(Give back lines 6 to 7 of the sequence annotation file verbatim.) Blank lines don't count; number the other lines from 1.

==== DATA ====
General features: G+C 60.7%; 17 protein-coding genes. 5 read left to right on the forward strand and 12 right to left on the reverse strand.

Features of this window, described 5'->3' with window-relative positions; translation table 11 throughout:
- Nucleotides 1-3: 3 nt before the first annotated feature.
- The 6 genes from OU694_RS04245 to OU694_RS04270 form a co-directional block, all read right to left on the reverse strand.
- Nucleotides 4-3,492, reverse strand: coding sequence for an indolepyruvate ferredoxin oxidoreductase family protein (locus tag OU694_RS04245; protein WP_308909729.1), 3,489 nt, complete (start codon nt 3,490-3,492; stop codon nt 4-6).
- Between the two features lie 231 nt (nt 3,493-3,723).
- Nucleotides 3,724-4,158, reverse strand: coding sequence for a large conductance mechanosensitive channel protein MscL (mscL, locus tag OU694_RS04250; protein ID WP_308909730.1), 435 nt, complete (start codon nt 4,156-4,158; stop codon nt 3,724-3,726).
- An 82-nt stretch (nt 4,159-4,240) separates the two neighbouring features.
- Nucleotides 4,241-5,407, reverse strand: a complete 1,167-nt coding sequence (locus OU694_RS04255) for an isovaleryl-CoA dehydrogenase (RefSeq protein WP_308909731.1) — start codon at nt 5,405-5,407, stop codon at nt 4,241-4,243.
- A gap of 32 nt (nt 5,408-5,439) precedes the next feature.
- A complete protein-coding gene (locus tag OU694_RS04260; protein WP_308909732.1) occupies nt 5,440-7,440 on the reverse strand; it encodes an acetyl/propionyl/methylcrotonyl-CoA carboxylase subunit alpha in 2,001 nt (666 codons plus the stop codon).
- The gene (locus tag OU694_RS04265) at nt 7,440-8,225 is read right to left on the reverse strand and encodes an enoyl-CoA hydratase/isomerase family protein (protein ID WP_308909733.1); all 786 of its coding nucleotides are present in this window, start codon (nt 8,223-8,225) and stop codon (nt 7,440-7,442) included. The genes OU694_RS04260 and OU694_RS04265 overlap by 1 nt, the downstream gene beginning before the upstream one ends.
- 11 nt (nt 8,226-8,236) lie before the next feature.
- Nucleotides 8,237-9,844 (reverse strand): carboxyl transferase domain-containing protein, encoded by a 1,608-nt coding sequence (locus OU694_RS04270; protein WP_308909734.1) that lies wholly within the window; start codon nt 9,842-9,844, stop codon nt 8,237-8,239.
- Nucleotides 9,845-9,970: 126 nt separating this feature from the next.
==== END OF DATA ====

- Between the two features lie 231 nt (nt 3,493-3,723).
- Nucleotides 3,724-4,158, reverse strand: coding sequence for a large conductance mechanosensitive channel protein MscL (mscL, locus tag OU694_RS04250; protein ID WP_308909730.1), 435 nt, complete (start codon nt 4,156-4,158; stop codon nt 3,724-3,726).